FAIR WARNING: Thar be major spoilers ahead.

–M.C.

Batman and Superman can feel like a clash between the mortal and the immortal. (courtesy of WB/DC Entertainment 2016)
Batman and Superman can feel like a clash between the mortal and the immortal. Courtesy of WB/DC Entertainment 2016)

WHO KNEW a single superhero film could stir quite so much heated debate among its talon-wielding detractors and its die-hard defenders?

“Batman v Superman,” which opened over the weekend to a record global haul (the biggest superhero opening, not adjusted for inflation), seems to have stoked such verbal fires across the media and social-media landscape — which ultimately only serve to draw yet more oxygen to the film like great unpaid promotion.

So now that much of the world has seen “Dawn of Justice,” Comic Riffs can do a fanboy deep-dive into the dream sequences and parademons, the controversial choice of an ending — and the allusions to one of Jack “King” Kirby’s greatest villains.

MICHAEL CAVNA: So now that we’ve had days to digest this, do you think Zack Snyder was wise to go well beyond Frank Miller’s source material for this film’s last dark twist?

DAVID BETANCOURT: I think we all thought “B v S” was going to be heavy on the Frank Miller’s “TDKR” with a dash of Doomsday. Little did any of us know — and kudos to WB for not letting this leak — that the classic Death of Superman story would play such a major role. We all knew Doomsday was there, but no one imagined Doomsday would do what he’s most famous for in the comics: killing Superman. It’s straight off the page of Superman No. 75, with both of them delivering fatal blows at the same time.

Now, was that wise? It truly depends on who you are. This is the most polarizing comic-book-movie experience I’ve ever been a part of. As much as I loved Snyder taking this chance … if I were a WB exec, I might have questioned going this route, because of how the general public and critics might respond. But Snyder, DC and WB have gone hardcore fanboy with this. Not everyone is going to like it, but that’s not stopping the DC universe from trying to grow and stay connected.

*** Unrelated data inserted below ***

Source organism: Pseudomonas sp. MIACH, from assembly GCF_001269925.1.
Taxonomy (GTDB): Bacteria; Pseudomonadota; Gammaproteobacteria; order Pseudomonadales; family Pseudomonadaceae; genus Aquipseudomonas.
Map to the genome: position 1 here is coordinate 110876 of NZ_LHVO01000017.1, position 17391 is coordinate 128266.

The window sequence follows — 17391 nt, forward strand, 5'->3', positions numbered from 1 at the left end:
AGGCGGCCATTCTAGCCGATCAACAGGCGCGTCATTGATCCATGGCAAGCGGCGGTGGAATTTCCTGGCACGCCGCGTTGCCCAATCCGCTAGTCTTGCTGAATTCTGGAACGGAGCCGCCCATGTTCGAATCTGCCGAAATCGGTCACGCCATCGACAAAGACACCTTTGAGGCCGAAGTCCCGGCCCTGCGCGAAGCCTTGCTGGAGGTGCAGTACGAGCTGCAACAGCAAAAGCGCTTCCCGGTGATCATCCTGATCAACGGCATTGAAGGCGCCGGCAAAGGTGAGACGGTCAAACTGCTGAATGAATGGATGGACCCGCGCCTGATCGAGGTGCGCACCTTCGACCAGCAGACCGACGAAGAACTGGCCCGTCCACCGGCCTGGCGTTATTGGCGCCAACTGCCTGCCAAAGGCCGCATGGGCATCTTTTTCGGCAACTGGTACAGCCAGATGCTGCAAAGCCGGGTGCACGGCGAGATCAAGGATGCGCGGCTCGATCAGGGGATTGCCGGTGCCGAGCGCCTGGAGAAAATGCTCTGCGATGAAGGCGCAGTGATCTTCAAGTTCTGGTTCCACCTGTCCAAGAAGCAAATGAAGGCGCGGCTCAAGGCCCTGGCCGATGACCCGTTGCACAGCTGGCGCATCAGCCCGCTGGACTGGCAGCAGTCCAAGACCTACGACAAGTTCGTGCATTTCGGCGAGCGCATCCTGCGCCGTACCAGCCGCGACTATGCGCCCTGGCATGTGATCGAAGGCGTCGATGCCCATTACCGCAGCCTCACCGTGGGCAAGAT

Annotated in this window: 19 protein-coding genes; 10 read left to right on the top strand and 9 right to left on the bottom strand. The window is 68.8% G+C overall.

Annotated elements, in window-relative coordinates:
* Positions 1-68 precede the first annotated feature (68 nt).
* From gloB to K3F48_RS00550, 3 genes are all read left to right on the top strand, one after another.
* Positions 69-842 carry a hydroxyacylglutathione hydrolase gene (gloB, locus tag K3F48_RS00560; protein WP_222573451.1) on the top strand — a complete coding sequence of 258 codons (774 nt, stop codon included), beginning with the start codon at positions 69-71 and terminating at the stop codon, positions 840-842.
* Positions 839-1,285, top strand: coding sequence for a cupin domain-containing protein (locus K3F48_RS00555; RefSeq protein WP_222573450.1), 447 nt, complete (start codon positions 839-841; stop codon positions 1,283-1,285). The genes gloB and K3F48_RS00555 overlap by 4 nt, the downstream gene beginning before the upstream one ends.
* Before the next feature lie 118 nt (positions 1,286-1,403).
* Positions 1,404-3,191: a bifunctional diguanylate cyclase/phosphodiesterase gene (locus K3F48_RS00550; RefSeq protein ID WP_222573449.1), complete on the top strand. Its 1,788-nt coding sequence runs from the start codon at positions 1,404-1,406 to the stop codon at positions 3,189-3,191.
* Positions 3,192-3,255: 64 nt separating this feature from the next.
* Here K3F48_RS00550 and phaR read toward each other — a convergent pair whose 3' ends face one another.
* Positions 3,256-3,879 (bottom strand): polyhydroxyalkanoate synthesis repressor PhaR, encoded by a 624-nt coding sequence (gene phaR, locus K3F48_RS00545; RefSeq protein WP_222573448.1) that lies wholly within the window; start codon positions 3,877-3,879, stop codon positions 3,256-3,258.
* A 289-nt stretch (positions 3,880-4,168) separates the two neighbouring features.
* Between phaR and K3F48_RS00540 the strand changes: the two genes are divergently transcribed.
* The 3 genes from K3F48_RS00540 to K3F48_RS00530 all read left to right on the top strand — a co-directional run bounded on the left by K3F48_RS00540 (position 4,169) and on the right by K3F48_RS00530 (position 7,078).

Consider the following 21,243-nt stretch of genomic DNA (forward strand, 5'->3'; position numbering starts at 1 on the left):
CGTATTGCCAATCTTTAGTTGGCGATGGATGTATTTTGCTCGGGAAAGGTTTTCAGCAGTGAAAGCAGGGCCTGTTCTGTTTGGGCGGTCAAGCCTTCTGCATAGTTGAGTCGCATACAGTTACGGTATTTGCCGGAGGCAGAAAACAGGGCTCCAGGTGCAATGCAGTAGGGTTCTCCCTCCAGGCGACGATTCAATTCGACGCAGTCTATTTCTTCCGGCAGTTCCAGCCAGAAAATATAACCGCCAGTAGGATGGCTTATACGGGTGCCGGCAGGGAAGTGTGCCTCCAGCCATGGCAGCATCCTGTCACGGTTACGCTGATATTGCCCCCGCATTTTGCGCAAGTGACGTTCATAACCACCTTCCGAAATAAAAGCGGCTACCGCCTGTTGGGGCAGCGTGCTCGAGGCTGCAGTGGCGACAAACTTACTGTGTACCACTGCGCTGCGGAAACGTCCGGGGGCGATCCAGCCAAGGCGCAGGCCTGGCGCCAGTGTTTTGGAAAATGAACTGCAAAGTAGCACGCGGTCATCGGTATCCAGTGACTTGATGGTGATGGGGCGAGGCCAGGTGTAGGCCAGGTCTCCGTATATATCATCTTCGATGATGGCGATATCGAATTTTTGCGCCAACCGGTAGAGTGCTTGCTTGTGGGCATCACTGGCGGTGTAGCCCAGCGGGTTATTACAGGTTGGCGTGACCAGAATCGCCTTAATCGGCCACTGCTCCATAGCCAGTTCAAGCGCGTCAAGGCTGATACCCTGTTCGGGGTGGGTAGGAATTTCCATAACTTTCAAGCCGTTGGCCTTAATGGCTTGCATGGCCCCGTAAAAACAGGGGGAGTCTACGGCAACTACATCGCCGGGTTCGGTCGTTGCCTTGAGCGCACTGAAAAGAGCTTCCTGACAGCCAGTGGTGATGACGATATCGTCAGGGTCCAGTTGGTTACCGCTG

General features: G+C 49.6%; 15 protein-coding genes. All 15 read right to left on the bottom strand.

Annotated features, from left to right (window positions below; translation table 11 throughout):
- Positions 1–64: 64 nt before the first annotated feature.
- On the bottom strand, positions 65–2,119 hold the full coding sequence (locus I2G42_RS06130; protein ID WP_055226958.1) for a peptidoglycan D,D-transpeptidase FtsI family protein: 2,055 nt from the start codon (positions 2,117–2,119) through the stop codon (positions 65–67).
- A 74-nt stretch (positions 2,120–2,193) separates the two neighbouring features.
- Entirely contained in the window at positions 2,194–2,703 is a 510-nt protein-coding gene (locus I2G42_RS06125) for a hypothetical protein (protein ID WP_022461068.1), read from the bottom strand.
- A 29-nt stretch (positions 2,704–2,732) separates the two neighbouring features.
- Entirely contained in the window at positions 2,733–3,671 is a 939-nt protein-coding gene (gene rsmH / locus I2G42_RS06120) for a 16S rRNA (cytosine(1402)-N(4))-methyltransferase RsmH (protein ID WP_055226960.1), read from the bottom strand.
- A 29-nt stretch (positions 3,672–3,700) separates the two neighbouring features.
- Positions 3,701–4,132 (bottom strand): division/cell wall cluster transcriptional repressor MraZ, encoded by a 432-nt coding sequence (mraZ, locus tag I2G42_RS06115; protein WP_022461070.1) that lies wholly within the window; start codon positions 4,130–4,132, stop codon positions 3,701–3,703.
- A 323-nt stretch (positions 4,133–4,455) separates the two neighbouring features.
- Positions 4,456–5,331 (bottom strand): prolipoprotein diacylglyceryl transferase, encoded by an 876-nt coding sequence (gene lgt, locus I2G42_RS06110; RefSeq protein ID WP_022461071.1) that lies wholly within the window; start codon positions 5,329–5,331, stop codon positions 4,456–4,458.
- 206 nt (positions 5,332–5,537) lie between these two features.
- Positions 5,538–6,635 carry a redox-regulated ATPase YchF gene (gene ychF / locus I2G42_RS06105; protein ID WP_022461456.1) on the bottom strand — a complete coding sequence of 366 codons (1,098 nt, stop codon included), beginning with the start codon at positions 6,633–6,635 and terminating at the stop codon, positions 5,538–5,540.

MC: That leads to the question: Why not hold the death of Superman like a cinematic ace up your sleeve? Is it because solo Superman films aren’t even on the horizon? Is it because Zack wanted to compel viewers more deeply to be eager for Justice League? Or after whacking Jimmy Olsen near the beginning of the film, did Snyder just want to bookend the film with another killing and [insert sinister snicker!] start icing everyone close to Lois?

DB: With so much going on in “B v S” — introducing a new Batman; Wonder Woman’s first cinematic appearance; Lex; introducing the concept and other members of the Justice League — you would think they would have held off on playing the death card. But the bottom line is that with all the movies they are hoping to spawn from “B v S,” another Superman movie was never in the immediate future. So if you knew you wanted Superman to fall, it was going to have to happen in this film.

MC: Amid all the screaming headlines about “negative reviews,” there seems to be a general consensus that all the actors except perhaps the polarizing Jesse Eisenberg were fair to excellent, and that the effects and action set pieces were visually effective. So that leaves the story as the main area as disagreement. The passions surrounding this film on many sides seem far more divisively intense than one might expect from a simple Spandex tale. Do you think the disagreements are largely about more than just this one film? Is it the larger Hollywood picture that’s stoking all this heated disagreement?